Things are very wet around here again, had some heavy rain over the last few days, a little over 200ml, only a 1/4 of what we had a few weeks back, but everything was already so wet from that, that the ground is pretty soggy. The cows have been hanging around in the mud around the shed, I don't know why they find it so attractive, but apparently they do. I don't know how this one ended up covered in mud all over her face :S
And this one decided I need an audience while making my breakfast.
Luckily we got a load of gravel in on Saturday and Damian spread it around where we park the car, so we can now get from the car to the verandah without sinking in a few inches of mud, it's the little things that can make such a difference. One more load of gravel should see the rest of the driveway done between the shed and the property entrance, and then we can start on the parts of the main track in from the main road that need redoing, the heavy rains have damaged it in places.
Kasey celebrated her 9th birthday last week, we relented and have bought her a little pup, a little Bichon Frise, we will pick him up next weekend when he is ready to leave his Mum.
I received my incubator in the post yesterday, so I set it up last night to let it run for 24 hours so I could get a bit of a handle on the settings and how it runs etc. I have loaded it up with 10 guinea fowl eggs this afternoon, they take 28 days to hatch, so I am going to put some fertile chicken eggs in there in 1 weeks time as they incubate on the same settings, which take 21 days, so hopefully they will all hatch around the same time. I am not sure if all of the guinea fowl eggs will hatch as some are over 7 days old as I only have 1 female laying eggs at the moment, and I have read that they are viable for up to 7 days, so I will see how they go, I have marked them all so will be able to tell which age ones have the best hatch rates. Apparently the best settings are 37.5 deg Celsius, and 65% humidity, and then on the final 3 days stop the egg turning and raise humidity to 80% so that the shells are soft enough for the chicks to be able to break through. This incubator is automatic, so it turns the eggs every 2 hours and sounds an alarm if the temps and humidity go out of range by too much. I am hoping to get at least a 50% hatch rate, I would be very happy with 80% but will see how we go.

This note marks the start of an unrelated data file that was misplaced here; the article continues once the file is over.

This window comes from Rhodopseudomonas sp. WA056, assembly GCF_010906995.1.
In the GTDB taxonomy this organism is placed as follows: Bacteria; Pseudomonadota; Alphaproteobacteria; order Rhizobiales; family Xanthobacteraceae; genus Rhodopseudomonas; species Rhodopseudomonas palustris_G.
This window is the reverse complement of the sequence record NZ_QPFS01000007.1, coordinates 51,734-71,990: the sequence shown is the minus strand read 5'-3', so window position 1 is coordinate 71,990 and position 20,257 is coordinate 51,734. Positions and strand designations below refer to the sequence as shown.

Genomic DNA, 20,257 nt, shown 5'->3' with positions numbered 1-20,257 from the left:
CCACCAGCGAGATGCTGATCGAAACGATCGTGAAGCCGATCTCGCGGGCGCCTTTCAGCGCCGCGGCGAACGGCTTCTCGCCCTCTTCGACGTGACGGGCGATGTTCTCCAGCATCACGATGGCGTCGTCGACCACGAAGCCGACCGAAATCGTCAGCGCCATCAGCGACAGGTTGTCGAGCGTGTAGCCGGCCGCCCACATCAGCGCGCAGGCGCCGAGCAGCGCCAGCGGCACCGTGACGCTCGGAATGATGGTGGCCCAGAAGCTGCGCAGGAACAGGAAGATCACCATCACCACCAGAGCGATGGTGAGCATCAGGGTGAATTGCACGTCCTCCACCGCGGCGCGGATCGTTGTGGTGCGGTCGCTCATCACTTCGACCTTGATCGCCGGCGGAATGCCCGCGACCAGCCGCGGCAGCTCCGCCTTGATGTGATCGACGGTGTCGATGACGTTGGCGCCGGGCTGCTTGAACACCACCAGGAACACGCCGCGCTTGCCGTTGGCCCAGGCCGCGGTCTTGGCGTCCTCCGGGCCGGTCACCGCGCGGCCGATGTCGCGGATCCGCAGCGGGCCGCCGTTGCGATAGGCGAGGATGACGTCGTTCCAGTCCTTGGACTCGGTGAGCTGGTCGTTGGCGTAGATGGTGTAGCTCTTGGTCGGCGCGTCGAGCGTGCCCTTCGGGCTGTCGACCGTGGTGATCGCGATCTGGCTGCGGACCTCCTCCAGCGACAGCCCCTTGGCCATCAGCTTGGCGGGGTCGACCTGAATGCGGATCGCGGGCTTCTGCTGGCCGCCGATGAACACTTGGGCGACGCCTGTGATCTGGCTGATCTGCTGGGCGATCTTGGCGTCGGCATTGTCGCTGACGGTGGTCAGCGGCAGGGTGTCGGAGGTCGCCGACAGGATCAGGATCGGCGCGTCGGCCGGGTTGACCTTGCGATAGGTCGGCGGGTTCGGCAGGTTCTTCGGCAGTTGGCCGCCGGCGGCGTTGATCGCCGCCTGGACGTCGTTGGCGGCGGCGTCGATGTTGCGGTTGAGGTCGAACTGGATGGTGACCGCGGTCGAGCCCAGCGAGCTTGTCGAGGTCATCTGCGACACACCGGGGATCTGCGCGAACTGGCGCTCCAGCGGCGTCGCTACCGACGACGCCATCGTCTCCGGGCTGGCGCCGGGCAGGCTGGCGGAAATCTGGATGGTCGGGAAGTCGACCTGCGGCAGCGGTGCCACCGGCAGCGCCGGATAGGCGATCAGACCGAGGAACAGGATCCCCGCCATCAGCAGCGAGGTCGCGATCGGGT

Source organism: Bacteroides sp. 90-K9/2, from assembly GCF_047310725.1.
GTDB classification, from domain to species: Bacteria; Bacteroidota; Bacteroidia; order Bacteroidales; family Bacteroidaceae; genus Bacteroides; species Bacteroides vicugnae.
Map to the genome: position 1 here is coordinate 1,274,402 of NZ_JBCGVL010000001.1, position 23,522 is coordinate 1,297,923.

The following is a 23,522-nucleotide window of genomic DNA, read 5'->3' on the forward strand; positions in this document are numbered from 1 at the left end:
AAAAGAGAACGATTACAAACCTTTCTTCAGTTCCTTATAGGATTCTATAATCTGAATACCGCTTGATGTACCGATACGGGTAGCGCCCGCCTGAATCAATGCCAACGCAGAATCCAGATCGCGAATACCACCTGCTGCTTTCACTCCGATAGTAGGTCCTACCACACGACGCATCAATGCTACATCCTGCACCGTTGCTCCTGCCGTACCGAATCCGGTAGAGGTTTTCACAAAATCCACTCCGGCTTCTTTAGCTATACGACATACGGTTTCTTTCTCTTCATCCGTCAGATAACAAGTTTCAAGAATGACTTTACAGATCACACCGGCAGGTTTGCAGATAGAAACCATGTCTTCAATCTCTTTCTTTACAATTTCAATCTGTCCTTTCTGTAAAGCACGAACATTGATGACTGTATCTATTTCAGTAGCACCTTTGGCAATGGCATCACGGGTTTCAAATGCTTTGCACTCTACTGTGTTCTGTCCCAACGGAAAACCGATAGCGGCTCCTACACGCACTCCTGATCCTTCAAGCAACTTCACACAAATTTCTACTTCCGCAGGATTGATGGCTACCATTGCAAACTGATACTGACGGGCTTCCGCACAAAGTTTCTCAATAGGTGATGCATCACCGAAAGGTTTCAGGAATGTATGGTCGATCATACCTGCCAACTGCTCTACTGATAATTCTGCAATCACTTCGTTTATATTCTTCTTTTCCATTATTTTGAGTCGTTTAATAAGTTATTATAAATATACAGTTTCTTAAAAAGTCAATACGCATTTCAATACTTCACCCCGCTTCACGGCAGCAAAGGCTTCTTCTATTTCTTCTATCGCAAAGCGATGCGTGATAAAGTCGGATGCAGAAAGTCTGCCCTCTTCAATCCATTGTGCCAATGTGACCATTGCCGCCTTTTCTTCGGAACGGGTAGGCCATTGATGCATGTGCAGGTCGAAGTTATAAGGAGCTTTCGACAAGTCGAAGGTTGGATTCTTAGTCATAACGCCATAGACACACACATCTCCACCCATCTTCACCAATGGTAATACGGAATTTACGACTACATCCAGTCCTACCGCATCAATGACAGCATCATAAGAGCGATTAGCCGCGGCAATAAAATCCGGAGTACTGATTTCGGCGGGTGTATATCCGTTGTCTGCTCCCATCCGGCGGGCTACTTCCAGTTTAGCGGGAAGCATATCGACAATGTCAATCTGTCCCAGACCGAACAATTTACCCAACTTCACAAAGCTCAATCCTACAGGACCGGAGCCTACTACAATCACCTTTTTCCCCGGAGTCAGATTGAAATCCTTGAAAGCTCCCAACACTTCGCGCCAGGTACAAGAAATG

I have been busy setting up my new website for my wedding flower business up here and getting things made and photos taken etc, so I am hoping that keeps me occupied as Damian is still away in Mackay and probably wont be back until after the weekend. :( We went and bought the fencing for the house yard on Monday, so we plan to get the front sectioned off when he gets back , from the chooks, cows and horse, and then we can hopefully get some grass straight out the front of the shed which will be great for keeping the mud off the concrete and a couple of gardens in and I can get a few vegies planted here and there. I don't want to go overboard at this stage, just a few things growing while we plan a bigger edible forest garden based on observations of the land for the first 12 months.
We have the same incubator. We found that the temp control is a little bit dodgy on ours, and usually include a digital thermometer at egg level just to keep an eye on it. It usually gets too hot with the polystyrene on the top as well. The best we managed last year was just over 25% hatch rate, which was very disappointing. We just filled it up the other day again, so hope we do better this time! Our place is very muddy too, we need some long hot days to dry things out a little....ReplyDelete